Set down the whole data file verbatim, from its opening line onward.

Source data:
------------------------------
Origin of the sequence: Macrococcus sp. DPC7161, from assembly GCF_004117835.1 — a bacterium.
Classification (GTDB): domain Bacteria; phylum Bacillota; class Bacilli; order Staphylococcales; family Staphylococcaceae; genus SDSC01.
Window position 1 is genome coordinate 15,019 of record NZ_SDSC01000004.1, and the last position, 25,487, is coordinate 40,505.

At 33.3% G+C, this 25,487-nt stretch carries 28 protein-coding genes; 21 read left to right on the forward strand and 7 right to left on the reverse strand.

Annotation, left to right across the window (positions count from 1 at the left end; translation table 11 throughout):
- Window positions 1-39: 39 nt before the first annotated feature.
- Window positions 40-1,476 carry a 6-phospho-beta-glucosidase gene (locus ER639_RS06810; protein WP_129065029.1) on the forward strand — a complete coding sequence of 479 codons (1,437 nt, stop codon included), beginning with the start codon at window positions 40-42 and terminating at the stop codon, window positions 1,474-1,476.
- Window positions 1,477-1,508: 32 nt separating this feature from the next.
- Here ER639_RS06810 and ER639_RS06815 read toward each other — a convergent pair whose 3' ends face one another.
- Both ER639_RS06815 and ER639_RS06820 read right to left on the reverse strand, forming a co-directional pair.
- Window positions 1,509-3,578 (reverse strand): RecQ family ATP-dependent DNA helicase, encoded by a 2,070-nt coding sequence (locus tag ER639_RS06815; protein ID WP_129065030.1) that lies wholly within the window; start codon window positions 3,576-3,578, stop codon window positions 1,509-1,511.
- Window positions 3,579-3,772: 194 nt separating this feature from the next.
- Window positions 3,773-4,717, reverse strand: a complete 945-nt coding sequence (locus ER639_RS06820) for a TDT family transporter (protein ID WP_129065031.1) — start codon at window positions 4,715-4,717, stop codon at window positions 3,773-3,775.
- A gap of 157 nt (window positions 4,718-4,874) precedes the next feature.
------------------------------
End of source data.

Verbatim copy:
Origin of the sequence: Macrococcus sp. DPC7161, from assembly GCF_004117835.1 — a bacterium.
Classification (GTDB): domain Bacteria; phylum Bacillota; class Bacilli; order Staphylococcales; family Staphylococcaceae; genus SDSC01.
Window position 1 is genome coordinate 15,019 of record NZ_SDSC01000004.1, and the last position, 25,487, is coordinate 40,505.

At 33.3% G+C, this 25,487-nt stretch carries 28 protein-coding genes; 21 read left to right on the forward strand and 7 right to left on the reverse strand.

Annotation, left to right across the window (positions count from 1 at the left end; translation table 11 throughout):
- Window positions 1-39: 39 nt before the first annotated feature.
- Window positions 40-1,476 carry a 6-phospho-beta-glucosidase gene (locus ER639_RS06810; protein WP_129065029.1) on the forward strand — a complete coding sequence of 479 codons (1,437 nt, stop codon included), beginning with the start codon at window positions 40-42 and terminating at the stop codon, window positions 1,474-1,476.
- Window positions 1,477-1,508: 32 nt separating this feature from the next.
- Here ER639_RS06810 and ER639_RS06815 read toward each other — a convergent pair whose 3' ends face one another.
- Both ER639_RS06815 and ER639_RS06820 read right to left on the reverse strand, forming a co-directional pair.
- Window positions 1,509-3,578 (reverse strand): RecQ family ATP-dependent DNA helicase, encoded by a 2,070-nt coding sequence (locus tag ER639_RS06815; protein ID WP_129065030.1) that lies wholly within the window; start codon window positions 3,576-3,578, stop codon window positions 1,509-1,511.
- Window positions 3,579-3,772: 194 nt separating this feature from the next.
- Window positions 3,773-4,717, reverse strand: a complete 945-nt coding sequence (locus ER639_RS06820) for a TDT family transporter (protein ID WP_129065031.1) — start codon at window positions 4,715-4,717, stop codon at window positions 3,773-3,775.
- A gap of 157 nt (window positions 4,718-4,874) precedes the next feature.